REMINDER: We're launching Steam Greenlight and Kickstarter campaigns for Legacy of the Elder Star on September 17, 2015, and right now we're running a Thunderclap to get the word out. If you'd like to support us with a tweet, Facebook post, and/or Tumblr post, click here. Thanks! <3
We're launching on Kickstarter two weeks from today, so I thought this would be a great opportunity to take a look at how we got here and why we're making what we're making. We're going deep behind the scenes today!
Turns out action games are really my thing
So, I worked in commercial game dev from 2004 to 2013, mostly designing action games like the PS3's Warhawk reboot and its spiritual successor, Starhawk. Fun stuff! But in March 2013 I'd kinda had my fill of studio life for a while, so I decided it was time to go indie.
I started working on this game that was supposed to be like a tactical Diablo-with-spaceships. You'd click around to move and target things, and hit number keys to fire "skills" (read: spaceship modules) off your "skill bar". Get loot, level up, kill tougher things... you know the drill.
I messed around with it for a few months but I kept feeling bored, and that was weird and new, because I'd never really felt bored by game dev before. Frustrated, sure, but never bored. It took me longer than I care to admit to realize I was bored because I was making, basically, a strategy game.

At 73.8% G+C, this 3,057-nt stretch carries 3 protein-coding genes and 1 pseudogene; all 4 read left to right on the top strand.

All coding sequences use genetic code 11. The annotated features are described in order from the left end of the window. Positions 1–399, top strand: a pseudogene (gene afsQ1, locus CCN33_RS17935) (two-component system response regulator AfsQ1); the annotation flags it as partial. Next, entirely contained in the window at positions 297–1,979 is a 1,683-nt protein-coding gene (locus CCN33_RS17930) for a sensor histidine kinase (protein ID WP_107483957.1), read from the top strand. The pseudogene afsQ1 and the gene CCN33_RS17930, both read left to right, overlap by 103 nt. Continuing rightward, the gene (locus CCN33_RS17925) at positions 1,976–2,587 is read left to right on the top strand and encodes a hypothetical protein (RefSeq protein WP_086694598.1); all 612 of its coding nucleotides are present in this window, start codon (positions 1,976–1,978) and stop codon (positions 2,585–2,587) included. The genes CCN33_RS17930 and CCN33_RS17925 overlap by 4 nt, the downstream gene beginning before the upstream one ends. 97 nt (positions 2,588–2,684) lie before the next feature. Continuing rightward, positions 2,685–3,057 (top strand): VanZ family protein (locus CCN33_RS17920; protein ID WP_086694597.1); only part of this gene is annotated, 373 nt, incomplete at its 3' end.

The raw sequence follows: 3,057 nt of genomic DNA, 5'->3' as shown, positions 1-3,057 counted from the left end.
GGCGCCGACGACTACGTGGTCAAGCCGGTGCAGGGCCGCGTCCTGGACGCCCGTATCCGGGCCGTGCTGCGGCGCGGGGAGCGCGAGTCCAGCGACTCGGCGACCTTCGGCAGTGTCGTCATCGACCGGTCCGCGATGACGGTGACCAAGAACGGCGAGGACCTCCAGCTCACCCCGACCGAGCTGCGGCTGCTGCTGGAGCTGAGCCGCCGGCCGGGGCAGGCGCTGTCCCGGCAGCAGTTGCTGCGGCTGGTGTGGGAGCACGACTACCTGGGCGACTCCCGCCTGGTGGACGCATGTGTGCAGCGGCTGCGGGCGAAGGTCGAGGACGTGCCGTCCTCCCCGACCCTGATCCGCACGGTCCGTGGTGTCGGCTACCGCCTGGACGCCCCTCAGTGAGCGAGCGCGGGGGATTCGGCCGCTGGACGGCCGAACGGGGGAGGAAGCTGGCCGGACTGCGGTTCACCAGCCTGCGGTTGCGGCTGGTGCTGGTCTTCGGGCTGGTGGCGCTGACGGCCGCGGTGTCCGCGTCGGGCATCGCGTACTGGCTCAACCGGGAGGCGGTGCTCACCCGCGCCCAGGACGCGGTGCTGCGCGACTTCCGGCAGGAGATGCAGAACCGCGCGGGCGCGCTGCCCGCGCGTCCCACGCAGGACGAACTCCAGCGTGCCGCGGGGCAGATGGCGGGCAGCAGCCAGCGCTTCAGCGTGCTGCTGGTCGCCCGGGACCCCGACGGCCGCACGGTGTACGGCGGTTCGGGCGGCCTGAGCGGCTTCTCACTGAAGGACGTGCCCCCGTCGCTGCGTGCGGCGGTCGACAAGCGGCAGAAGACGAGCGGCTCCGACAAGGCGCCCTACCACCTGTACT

Now, I've got nothing against strategy games! I grew up on Warlords and Command & Conquer and Total Annihilation and Civilization and yes I know some of those are turn-based and some of those are real-time but that's not really the point right now. What I had to figure out – what I did figure out – was that while I enjoy playing strategy games, I actually find making them to be pretty mind-numbing. The part about game dev I love is the part where I'm iterating on how something feels: the recoil of a gun, the weight of a jump, the impact of a collision. Strategy games can have that, sure, but they don't focus on it.
But action games focus on it. So around October 2013 I scrapped Diablo-with-spaceships (please, though, somebody make this so I can play it!) and started thinking about action games.
So, shmups on iOS are kind of awesome
I don't even remember how this happened, but around that time I discovered a bunch of CAVE shmups on the iOS App Store. I didn't actually know about CAVE or any of their games prior to that, and if you're groaning right now because I wasn't introduced via the definitive arcade versions, then you're my kind of people.
But... it turns out the iOS versions are kind of awesome anyway?
They work like this: you touch anywhere on the screen, and when you move your finger, your ship moves the same direction and distance. You don't have to be touching your ship itself, which means you can interact with the game and still see what's going on: you just touch a little bit below, or off to the side, or wherever's convenient based on what's happening right now. The 1:1 control feels brilliant, especially on an iPad where your finger takes up less screen real estate and you can read all the enemy patterns so much more clearly.